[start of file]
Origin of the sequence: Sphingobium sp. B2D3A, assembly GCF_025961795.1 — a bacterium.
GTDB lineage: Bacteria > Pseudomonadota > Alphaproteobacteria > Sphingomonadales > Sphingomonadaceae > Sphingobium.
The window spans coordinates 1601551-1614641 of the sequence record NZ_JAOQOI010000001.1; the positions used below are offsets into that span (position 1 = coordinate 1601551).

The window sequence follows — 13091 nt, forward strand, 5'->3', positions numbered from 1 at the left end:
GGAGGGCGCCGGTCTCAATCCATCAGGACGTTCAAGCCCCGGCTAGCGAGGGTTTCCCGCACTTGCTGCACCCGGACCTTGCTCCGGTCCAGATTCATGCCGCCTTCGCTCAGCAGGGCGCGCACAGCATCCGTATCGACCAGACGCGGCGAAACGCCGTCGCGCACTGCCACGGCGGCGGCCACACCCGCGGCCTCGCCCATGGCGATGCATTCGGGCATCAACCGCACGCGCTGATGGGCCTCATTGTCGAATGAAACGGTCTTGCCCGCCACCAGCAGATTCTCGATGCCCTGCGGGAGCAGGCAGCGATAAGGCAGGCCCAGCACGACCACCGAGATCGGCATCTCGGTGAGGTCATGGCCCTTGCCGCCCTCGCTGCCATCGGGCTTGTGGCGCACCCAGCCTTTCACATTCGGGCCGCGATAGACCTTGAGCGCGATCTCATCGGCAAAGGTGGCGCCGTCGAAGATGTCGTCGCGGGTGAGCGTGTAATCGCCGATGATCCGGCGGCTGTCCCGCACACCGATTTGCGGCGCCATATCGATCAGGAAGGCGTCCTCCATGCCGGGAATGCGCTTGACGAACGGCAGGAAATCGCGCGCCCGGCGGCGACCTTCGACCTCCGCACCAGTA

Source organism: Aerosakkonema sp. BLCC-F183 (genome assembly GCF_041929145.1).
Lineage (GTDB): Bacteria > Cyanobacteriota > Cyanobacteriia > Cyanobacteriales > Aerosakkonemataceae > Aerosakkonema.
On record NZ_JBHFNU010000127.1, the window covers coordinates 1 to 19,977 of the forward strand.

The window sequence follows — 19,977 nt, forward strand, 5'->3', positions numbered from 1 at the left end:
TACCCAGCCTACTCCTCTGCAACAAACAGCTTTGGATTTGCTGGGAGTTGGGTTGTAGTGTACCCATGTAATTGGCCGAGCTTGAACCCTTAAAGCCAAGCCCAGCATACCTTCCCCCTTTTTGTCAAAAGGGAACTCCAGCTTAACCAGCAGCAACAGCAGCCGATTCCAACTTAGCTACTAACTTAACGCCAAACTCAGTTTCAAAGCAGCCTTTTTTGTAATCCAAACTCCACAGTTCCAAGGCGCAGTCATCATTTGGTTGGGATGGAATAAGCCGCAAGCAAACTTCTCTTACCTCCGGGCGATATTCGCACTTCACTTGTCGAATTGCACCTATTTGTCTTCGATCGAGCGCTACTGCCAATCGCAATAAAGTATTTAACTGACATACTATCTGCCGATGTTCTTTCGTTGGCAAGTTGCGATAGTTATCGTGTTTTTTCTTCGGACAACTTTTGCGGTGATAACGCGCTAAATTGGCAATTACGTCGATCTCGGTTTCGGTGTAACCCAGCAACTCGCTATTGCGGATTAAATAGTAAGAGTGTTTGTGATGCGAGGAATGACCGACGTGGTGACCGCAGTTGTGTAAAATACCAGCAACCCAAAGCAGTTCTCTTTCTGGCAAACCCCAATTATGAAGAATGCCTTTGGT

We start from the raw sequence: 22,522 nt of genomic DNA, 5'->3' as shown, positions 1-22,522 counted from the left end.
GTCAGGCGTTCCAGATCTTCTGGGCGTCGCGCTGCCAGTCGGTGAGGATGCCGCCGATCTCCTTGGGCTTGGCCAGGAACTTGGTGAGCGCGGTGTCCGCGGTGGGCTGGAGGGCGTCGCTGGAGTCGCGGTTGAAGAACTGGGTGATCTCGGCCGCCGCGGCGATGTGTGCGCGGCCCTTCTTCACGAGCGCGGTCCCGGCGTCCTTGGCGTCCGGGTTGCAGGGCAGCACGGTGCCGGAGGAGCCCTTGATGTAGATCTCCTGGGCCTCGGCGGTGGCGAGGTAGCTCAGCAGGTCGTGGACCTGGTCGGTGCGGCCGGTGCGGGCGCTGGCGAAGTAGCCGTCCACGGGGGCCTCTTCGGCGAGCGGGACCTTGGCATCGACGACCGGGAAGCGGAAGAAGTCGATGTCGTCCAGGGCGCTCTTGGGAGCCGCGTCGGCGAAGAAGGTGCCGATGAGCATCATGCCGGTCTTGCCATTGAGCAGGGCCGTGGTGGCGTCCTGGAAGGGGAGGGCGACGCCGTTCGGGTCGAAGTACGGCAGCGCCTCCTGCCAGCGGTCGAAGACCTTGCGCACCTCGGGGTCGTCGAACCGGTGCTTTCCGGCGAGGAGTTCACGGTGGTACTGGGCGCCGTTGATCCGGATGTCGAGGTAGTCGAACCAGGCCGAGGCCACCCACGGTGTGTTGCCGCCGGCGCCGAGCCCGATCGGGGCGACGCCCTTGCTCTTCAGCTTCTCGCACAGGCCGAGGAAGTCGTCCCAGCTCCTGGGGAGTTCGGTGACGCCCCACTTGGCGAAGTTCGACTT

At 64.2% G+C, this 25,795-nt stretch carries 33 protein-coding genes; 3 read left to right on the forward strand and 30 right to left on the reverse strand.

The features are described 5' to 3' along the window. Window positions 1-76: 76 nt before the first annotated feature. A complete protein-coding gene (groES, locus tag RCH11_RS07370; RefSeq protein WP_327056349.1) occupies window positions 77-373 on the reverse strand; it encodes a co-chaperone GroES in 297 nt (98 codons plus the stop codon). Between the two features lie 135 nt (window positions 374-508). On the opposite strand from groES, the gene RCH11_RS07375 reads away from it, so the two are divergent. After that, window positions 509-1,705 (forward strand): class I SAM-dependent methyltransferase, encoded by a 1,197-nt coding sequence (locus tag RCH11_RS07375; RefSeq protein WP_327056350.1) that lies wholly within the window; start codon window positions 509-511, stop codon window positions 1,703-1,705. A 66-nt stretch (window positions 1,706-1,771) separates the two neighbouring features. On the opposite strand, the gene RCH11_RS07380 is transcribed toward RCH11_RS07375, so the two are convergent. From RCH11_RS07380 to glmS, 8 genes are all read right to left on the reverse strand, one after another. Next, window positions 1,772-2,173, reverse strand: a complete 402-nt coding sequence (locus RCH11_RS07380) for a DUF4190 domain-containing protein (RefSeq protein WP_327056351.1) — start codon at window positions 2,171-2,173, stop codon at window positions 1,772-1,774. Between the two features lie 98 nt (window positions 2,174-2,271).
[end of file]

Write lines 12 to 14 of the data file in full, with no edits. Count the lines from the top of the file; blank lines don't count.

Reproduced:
GTCAGGCGTTCCAGATCTTCTGGGCGTCGCGCTGCCAGTCGGTGAGGATGCCGCCGATCTCCTTGGGCTTGGCCAGGAACTTGGTGAGCGCGGTGTCCGCGGTGGGCTGGAGGGCGTCGCTGGAGTCGCGGTTGAAGAACTGGGTGATCTCGGCCGCCGCGGCGATGTGTGCGCGGCCCTTCTTCACGAGCGCGGTCCCGGCGTCCTTGGCGTCCGGGTTGCAGGGCAGCACGGTGCCGGAGGAGCCCTTGATGTAGATCTCCTGGGCCTCGGCGGTGGCGAGGTAGCTCAGCAGGTCGTGGACCTGGTCGGTGCGGCCGGTGCGGGCGCTGGCGAAGTAGCCGTCCACGGGGGCCTCTTCGGCGAGCGGGACCTTGGCATCGACGACCGGGAAGCGGAAGAAGTCGATGTCGTCCAGGGCGCTCTTGGGAGCCGCGTCGGCGAAGAAGGTGCCGATGAGCATCATGCCGGTCTTGCCATTGAGCAGGGCCGTGGTGGCGTCCTGGAAGGGGAGGGCGACGCCGTTCGGGTCGAAGTACGGCAGCGCCTCCTGCCAGCGGTCGAAGACCTTGCGCACCTCGGGGTCGTCGAACCGGTGCTTTCCGGCGAGGAGTTCACGGTGGTACTGGGCGCCGTTGATCCGGATGTCGAGGTAGTCGAACCAGGCCGAGGCCACCCACGGTGTGTTGCCGCCGGCGCCGAGCCCGATCGGGGCGACGCCCTTGCTCTTCAGCTTCTCGCACAGGCCGAGGAAGTCGTCCCAGCTCCTGGGGAGTTCGGTGACGCCCCACTTGGCGAAGTTCGACTT

At 64.2% G+C, this 25,795-nt stretch carries 33 protein-coding genes; 3 read left to right on the forward strand and 30 right to left on the reverse strand.

The features are described 5' to 3' along the window. Window positions 1-76: 76 nt before the first annotated feature. A complete protein-coding gene (groES, locus tag RCH11_RS07370; RefSeq protein WP_327056349.1) occupies window positions 77-373 on the reverse strand; it encodes a co-chaperone GroES in 297 nt (98 codons plus the stop codon). Between the two features lie 135 nt (window positions 374-508). On the opposite strand from groES, the gene RCH11_RS07375 reads away from it, so the two are divergent. After that, window positions 509-1,705 (forward strand): class I SAM-dependent methyltransferase, encoded by a 1,197-nt coding sequence (locus tag RCH11_RS07375; RefSeq protein WP_327056350.1) that lies wholly within the window; start codon window positions 509-511, stop codon window positions 1,703-1,705. A 66-nt stretch (window positions 1,706-1,771) separates the two neighbouring features. On the opposite strand, the gene RCH11_RS07380 is transcribed toward RCH11_RS07375, so the two are convergent. From RCH11_RS07380 to glmS, 8 genes are all read right to left on the reverse strand, one after another. Next, window positions 1,772-2,173, reverse strand: a complete 402-nt coding sequence (locus RCH11_RS07380) for a DUF4190 domain-containing protein (RefSeq protein WP_327056351.1) — start codon at window positions 2,171-2,173, stop codon at window positions 1,772-1,774. Between the two features lie 98 nt (window positions 2,174-2,271).